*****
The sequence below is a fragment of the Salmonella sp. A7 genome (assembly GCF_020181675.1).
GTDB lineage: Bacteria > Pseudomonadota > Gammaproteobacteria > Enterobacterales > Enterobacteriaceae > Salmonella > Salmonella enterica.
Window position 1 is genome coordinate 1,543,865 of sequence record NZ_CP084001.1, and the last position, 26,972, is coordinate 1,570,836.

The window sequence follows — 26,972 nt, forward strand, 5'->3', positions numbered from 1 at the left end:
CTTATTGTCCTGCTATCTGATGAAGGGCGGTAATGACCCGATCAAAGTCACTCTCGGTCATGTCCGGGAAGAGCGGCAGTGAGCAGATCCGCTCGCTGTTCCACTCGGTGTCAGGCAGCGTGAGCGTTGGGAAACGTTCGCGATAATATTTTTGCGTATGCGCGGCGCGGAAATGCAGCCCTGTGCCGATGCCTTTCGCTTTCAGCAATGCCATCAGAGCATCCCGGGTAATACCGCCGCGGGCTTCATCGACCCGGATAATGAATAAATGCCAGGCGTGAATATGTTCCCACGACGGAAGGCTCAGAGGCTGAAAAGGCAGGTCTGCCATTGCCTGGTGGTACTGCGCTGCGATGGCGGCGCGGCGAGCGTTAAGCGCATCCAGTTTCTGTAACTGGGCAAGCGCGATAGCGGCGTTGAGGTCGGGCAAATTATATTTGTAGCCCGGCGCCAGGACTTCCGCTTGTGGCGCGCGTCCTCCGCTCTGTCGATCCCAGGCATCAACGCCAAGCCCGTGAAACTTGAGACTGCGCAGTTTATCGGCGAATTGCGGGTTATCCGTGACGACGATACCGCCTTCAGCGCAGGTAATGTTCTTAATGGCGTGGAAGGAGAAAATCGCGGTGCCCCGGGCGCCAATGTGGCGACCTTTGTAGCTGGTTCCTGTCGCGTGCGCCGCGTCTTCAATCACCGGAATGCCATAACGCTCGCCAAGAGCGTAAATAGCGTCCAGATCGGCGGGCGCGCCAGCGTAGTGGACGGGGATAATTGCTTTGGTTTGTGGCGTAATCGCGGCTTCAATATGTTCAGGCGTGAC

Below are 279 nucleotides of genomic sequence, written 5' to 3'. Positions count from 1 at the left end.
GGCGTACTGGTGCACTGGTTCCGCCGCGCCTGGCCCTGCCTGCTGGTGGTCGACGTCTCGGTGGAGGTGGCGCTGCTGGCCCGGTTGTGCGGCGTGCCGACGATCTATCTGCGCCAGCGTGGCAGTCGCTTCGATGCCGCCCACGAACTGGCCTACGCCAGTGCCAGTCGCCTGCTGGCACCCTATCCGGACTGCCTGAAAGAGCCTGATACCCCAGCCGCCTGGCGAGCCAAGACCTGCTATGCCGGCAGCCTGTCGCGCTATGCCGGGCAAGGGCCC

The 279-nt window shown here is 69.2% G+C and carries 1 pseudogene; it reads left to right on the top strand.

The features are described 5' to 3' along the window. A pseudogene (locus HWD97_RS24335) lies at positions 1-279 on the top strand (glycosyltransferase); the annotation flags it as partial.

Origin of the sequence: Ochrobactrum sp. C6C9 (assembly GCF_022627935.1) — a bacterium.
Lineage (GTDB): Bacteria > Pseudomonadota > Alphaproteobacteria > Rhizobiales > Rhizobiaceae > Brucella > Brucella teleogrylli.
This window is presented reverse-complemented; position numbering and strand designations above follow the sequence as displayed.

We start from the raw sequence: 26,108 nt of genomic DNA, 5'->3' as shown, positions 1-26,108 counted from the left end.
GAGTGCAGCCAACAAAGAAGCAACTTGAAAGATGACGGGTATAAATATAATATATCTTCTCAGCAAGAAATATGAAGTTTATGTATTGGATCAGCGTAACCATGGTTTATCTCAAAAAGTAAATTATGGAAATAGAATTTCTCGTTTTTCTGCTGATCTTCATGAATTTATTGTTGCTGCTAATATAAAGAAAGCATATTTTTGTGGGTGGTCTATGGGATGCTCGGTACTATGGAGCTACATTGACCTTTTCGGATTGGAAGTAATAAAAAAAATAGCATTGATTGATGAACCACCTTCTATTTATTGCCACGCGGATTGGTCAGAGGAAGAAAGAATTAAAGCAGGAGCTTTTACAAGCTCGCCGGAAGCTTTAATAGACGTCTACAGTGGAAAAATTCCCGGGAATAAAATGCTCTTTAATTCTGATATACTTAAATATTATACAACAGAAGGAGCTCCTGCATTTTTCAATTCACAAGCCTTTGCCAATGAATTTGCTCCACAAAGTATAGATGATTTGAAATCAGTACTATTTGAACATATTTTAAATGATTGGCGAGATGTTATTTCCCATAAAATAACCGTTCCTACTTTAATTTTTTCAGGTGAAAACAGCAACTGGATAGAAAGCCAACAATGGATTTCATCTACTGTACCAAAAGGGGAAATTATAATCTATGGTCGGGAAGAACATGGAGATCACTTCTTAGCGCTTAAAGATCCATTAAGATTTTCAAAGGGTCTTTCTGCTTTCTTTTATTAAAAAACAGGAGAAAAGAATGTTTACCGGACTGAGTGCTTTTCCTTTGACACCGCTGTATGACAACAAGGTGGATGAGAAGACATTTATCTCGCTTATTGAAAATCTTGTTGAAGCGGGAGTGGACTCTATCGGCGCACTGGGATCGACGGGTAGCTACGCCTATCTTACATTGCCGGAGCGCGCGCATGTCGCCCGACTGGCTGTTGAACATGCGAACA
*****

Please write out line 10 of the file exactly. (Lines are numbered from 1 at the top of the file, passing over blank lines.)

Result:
Origin of the sequence: Ochrobactrum sp. C6C9 (assembly GCF_022627935.1) — a bacterium.